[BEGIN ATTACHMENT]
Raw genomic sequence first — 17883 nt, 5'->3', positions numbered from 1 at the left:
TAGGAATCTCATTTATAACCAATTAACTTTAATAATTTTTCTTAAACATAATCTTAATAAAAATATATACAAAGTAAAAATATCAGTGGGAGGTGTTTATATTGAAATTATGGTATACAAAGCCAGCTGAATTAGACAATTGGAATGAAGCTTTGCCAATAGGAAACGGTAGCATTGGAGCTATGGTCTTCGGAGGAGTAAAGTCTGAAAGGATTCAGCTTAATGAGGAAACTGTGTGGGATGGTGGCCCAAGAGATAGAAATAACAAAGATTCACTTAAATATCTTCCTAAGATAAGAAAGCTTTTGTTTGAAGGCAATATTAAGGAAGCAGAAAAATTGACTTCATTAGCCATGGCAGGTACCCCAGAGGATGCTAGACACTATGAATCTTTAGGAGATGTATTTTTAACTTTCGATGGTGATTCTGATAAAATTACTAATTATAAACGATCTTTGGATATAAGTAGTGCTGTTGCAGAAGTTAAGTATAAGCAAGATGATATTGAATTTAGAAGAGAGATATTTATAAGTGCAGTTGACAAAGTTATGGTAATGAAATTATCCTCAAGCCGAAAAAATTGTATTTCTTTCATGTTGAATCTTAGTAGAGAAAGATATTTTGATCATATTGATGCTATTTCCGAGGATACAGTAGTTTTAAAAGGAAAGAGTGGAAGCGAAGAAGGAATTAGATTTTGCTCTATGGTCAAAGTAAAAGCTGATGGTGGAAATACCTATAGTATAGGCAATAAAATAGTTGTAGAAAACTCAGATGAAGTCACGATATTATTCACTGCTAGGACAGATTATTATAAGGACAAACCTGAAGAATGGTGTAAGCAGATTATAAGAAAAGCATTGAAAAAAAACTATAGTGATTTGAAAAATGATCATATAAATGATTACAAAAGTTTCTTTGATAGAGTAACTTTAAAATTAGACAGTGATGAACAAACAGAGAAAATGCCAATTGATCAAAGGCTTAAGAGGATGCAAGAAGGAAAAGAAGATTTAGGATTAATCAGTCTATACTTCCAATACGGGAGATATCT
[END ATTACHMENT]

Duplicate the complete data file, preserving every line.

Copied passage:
Raw genomic sequence first — 17883 nt, 5'->3', positions numbered from 1 at the left:
TAGGAATCTCATTTATAACCAATTAACTTTAATAATTTTTCTTAAACATAATCTTAATAAAAATATATACAAAGTAAAAATATCAGTGGGAGGTGTTTATATTGAAATTATGGTATACAAAGCCAGCTGAATTAGACAATTGGAATGAAGCTTTGCCAATAGGAAACGGTAGCATTGGAGCTATGGTCTTCGGAGGAGTAAAGTCTGAAAGGATTCAGCTTAATGAGGAAACTGTGTGGGATGGTGGCCCAAGAGATAGAAATAACAAAGATTCACTTAAATATCTTCCTAAGATAAGAAAGCTTTTGTTTGAAGGCAATATTAAGGAAGCAGAAAAATTGACTTCATTAGCCATGGCAGGTACCCCAGAGGATGCTAGACACTATGAATCTTTAGGAGATGTATTTTTAACTTTCGATGGTGATTCTGATAAAATTACTAATTATAAACGATCTTTGGATATAAGTAGTGCTGTTGCAGAAGTTAAGTATAAGCAAGATGATATTGAATTTAGAAGAGAGATATTTATAAGTGCAGTTGACAAAGTTATGGTAATGAAATTATCCTCAAGCCGAAAAAATTGTATTTCTTTCATGTTGAATCTTAGTAGAGAAAGATATTTTGATCATATTGATGCTATTTCCGAGGATACAGTAGTTTTAAAAGGAAAGAGTGGAAGCGAAGAAGGAATTAGATTTTGCTCTATGGTCAAAGTAAAAGCTGATGGTGGAAATACCTATAGTATAGGCAATAAAATAGTTGTAGAAAACTCAGATGAAGTCACGATATTATTCACTGCTAGGACAGATTATTATAAGGACAAACCTGAAGAATGGTGTAAGCAGATTATAAGAAAAGCATTGAAAAAAAACTATAGTGATTTGAAAAATGATCATATAAATGATTACAAAAGTTTCTTTGATAGAGTAACTTTAAAATTAGACAGTGATGAACAAACAGAGAAAATGCCAATTGATCAAAGGCTTAAGAGGATGCAAGAAGGAAAAGAAGATTTAGGATTAATCAGTCTATACTTCCAATACGGGAGATATCT